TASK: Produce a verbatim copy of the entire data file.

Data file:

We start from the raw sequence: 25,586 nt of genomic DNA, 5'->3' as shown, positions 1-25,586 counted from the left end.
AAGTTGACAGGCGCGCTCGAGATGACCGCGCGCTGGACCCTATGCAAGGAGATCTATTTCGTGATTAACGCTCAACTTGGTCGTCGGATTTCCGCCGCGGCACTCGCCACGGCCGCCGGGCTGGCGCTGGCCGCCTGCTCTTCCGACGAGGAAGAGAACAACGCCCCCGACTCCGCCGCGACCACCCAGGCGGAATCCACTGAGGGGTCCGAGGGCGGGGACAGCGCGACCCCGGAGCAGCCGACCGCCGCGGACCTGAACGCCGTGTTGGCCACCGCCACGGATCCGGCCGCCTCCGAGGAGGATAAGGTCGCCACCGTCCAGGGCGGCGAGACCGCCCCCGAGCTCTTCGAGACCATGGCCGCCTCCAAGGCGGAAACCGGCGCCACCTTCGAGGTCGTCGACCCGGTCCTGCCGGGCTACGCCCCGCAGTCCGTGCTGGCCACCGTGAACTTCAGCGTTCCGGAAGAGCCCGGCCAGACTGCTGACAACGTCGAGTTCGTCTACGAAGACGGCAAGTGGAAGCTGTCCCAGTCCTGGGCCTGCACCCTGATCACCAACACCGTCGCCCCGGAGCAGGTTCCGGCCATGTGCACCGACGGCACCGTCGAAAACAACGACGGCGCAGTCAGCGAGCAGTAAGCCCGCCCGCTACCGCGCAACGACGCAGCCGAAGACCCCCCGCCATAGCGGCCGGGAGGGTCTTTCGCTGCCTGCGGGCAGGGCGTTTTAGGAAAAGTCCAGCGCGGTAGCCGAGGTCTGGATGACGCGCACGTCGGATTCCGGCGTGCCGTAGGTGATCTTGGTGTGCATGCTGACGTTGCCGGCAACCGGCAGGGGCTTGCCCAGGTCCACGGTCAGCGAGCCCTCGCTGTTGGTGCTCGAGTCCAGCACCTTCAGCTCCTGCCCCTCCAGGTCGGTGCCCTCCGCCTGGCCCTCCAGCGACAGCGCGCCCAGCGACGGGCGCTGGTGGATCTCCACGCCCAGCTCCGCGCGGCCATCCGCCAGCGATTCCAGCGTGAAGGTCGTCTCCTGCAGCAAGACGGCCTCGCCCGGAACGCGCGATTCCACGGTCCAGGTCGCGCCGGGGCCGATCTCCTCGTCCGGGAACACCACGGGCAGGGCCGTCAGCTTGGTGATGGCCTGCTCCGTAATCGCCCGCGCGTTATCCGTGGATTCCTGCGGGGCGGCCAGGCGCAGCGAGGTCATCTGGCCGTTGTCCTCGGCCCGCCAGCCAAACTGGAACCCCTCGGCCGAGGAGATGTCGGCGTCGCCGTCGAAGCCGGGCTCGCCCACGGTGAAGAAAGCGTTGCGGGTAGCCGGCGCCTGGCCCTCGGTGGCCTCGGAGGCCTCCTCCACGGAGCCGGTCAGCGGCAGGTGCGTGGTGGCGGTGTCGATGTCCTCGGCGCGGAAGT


We start from the raw sequence: 25,586 nt of genomic DNA, 5'->3' as shown, positions 1-25,586 counted from the left end.
AAGTTGACAGGCGCGCTCGAGATGACCGCGCGCTGGACCCTATGCAAGGAGATCTATTTCGTGATTAACGCTCAACTTGGTCGTCGGATTTCCGCCGCGGCACTCGCCACGGCCGCCGGGCTGGCGCTGGCCGCCTGCTCTTCCGACGAGGAAGAGAACAACGCCCCCGACTCCGCCGCGACCACCCAGGCGGAATCCACTGAGGGGTCCGAGGGCGGGGACAGCGCGACCCCGGAGCAGCCGACCGCCGCGGACCTGAACGCCGTGTTGGCCACCGCCACGGATCCGGCCGCCTCCGAGGAGGATAAGGTCGCCACCGTCCAGGGCGGCGAGACCGCCCCCGAGCTCTTCGAGACCATGGCCGCCTCCAAGGCGGAAACCGGCGCCACCTTCGAGGTCGTCGACCCGGTCCTGCCGGGCTACGCCCCGCAGTCCGTGCTGGCCACCGTGAACTTCAGCGTTCCGGAAGAGCCCGGCCAGACTGCTGACAACGTCGAGTTCGTCTACGAAGACGGCAAGTGGAAGCTGTCCCAGTCCTGGGCCTGCACCCTGATCACCAACACCGTCGCCCCGGAGCAGGTTCCGGCCATGTGCACCGACGGCACCGTCGAAAACAACGACGGCGCAGTCAGCGAGCAGTAAGCCCGCCCGCTACCGCGCAACGACGCAGCCGAAGACCCCCCGCCATAGCGGCCGGGAGGGTCTTTCGCTGCCTGCGGGCAGGGCGTTTTAGGAAAAGTCCAGCGCGGTAGCCGAGGTCTGGATGACGCGCACGTCGGATTCCGGCGTGCCGTAGGTGATCTTGGTGTGCATGCTGACGTTGCCGGCAACCGGCAGGGGCTTGCCCAGGTCCACGGTCAGCGAGCCCTCGCTGTTGGTGCTCGAGTCCAGCACCTTCAGCTCCTGCCCCTCCAGGTCGGTGCCCTCCGCCTGGCCCTCCAGCGACAGCGCGCCCAGCGACGGGCGCTGGTGGATCTCCACGCCCAGCTCCGCGCGGCCATCCGCCAGCGATTCCAGCGTGAAGGTCGTCTCCTGCAGCAAGACGGCCTCGCCCGGAACGCGCGATTCCACGGTCCAGGTCGCGCCGGGGCCGATCTCCTCGTCCGGGAACACCACGGGCAGGGCCGTCAGCTTGGTGATGGCCTGCTCCGTAATCGCCCGCGCGTTATCCGTGGATTCCTGCGGGGCGGCCAGGCGCAGCGAGGTCATCTGGCCGTTGTCCTCGGCCCGCCAGCCAAACTGGAACCCCTCGGCCGAGGAGATGTCGGCGTCGCCGTCGAAGCCGGGCTCGCCCACGGTGAAGAAAGCGTTGCGGGTAGCCGGCGCCTGGCCCTCGGTGGCCTCGGAGGCCTCCTCCACGGAGCCGGTCAGCGGCAGGTGCGTGGTGGCGGTGTCGATGTCCTCGGCGCGGAAGT